CSIRO confirms low fugitive emissions from CSG well completions

New CSIRO research has boosted the environmental credentials of cleaner-burning coal seam gas by confirming fugitive methane (CH4) emissions from Australian CSG well completions are low.

The report, Methane Emissions from CSG Well Completion Activities, was prepared for the Department of the Environment and Energy. It measured methane emissions at nine well completions and one well workover at two CSG sites in Queensland.

The measurements found total methane emissions from well completions were low, ranging from virtually zero to a maximum of 373kg CH4 for the entire completion. No further emissions were detected on completed wells after they had been fitted with the wellhead.

While the sample size is small, these actual measurements obtained by the CSIRO provide further support for the veracity of estimating methodologies used under the National Greenhouse and Energy Reporting Scheme (NGERs)[1].

APPEA Chief Executive Dr Malcolm Roberts said the research would help address concerns about fugitive emissions from CSG production.

“This is another important and rigorous study from the CSIRO whose previous research in 2014 found that fugitive emissions from CSG wells were only a tiny fraction (0.02 per cent) of CSG production,” he said.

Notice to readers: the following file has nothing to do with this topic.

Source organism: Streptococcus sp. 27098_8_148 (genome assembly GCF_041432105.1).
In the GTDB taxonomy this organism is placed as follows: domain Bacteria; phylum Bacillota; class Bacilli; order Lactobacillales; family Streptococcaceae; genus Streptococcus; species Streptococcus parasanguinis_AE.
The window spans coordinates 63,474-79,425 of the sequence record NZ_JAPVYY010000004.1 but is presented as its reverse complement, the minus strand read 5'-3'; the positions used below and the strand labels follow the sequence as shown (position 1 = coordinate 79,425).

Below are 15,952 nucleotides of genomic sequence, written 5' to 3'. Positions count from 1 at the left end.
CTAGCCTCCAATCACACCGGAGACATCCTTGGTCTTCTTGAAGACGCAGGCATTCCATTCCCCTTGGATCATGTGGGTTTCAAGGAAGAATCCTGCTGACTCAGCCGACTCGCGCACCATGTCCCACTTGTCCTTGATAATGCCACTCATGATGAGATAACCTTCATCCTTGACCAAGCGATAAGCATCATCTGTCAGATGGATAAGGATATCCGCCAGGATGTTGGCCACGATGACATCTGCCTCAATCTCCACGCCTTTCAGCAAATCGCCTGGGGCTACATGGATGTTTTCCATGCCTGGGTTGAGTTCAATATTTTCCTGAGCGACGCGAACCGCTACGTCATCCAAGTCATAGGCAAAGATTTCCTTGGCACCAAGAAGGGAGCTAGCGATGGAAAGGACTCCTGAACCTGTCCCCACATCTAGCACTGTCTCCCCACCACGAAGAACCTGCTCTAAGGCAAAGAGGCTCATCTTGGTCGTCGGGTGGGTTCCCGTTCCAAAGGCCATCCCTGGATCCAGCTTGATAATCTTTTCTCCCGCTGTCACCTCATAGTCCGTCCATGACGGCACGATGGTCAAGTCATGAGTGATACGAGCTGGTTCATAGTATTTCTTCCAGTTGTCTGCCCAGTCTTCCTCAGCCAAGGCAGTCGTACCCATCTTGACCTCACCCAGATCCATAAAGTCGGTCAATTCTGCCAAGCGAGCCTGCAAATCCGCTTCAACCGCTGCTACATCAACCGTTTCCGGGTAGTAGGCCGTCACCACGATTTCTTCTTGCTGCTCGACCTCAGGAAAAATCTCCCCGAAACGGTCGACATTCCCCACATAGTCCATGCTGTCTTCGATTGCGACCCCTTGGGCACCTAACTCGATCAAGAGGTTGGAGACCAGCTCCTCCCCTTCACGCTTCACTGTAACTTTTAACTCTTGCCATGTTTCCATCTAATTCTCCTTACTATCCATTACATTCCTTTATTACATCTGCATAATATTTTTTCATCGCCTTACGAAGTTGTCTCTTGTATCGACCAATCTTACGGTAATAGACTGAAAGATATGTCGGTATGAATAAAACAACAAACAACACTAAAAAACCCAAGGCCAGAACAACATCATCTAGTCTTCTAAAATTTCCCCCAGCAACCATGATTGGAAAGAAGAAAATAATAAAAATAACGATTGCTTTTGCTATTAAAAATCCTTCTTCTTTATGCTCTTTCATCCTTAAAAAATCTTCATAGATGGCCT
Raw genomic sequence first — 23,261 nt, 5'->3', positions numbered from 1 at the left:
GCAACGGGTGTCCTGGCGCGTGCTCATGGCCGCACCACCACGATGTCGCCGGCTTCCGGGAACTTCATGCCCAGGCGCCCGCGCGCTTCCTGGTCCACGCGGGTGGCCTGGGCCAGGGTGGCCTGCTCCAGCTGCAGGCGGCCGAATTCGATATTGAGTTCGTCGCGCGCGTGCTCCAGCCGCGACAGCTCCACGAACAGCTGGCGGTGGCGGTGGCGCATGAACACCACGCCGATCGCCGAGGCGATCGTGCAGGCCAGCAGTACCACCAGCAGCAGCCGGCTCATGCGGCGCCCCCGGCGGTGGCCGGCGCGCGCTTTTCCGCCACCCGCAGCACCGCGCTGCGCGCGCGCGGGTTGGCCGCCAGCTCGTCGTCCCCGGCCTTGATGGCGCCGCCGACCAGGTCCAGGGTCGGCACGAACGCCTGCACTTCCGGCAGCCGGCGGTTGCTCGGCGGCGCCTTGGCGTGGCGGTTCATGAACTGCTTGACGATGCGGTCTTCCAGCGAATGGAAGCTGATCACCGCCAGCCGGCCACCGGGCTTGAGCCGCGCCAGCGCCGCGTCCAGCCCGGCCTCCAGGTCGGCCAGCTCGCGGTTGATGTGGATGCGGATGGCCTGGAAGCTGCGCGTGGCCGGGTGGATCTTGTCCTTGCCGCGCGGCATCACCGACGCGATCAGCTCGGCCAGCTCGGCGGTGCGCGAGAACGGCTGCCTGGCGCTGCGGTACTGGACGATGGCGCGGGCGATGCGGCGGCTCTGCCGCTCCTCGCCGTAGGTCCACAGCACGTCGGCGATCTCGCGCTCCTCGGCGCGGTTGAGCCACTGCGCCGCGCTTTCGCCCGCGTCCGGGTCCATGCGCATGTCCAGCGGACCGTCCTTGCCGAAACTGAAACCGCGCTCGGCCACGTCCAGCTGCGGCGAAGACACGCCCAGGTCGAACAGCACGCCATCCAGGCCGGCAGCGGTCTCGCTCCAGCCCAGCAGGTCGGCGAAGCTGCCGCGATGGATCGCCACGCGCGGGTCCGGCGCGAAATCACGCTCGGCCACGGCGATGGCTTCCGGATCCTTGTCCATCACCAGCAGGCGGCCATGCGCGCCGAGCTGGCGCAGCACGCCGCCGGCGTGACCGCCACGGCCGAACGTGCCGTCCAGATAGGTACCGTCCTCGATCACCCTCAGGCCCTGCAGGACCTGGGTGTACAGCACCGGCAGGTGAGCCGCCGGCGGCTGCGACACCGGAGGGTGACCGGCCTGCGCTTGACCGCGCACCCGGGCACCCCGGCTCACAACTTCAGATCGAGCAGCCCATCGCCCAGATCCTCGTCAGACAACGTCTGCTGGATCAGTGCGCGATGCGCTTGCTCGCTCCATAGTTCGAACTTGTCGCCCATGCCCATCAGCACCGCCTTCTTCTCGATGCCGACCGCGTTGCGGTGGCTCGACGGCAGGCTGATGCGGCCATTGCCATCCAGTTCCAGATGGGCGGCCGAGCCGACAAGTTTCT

“While the study notes there are a number of other areas requiring further investigation, it is significant that these initial findings based on actual measurements show emissions from well completion operations are relatively small, and in some cases negligible.

“It continues the range of reports in recent years that have shown that the environmental concerns about CSG raised by various activist groups do not stand up to scrutiny.

“Natural gas has around 50 per cent fewer emissions when used in power generation than traditional energy sources. There are substantial environmental benefits associated with expanding natural gas production, including CSG production.

“Developing Australia’s substantial natural gas resources will have significant environmental and economic benefits, both in Australia and in the region.”

Dr Roberts said it was important the Australian Government’s energy and environmental policies encouraged the development and use of natural gas as a cleaner-burning energy source.

The CSIRO report can be found at this link.

[1] NGERs, established under the National Greenhouse and Energy Report Act 2007, is the national framework for corporations to report on greenhouse gas emissions, energy use and energy production.  NGERs requires operators of CSG facilities to report emissions from all stages of exploration, processing and production under the Act and Regulations.  Emissions from other stages of the supply and use of CSG must also be reported under NGERs.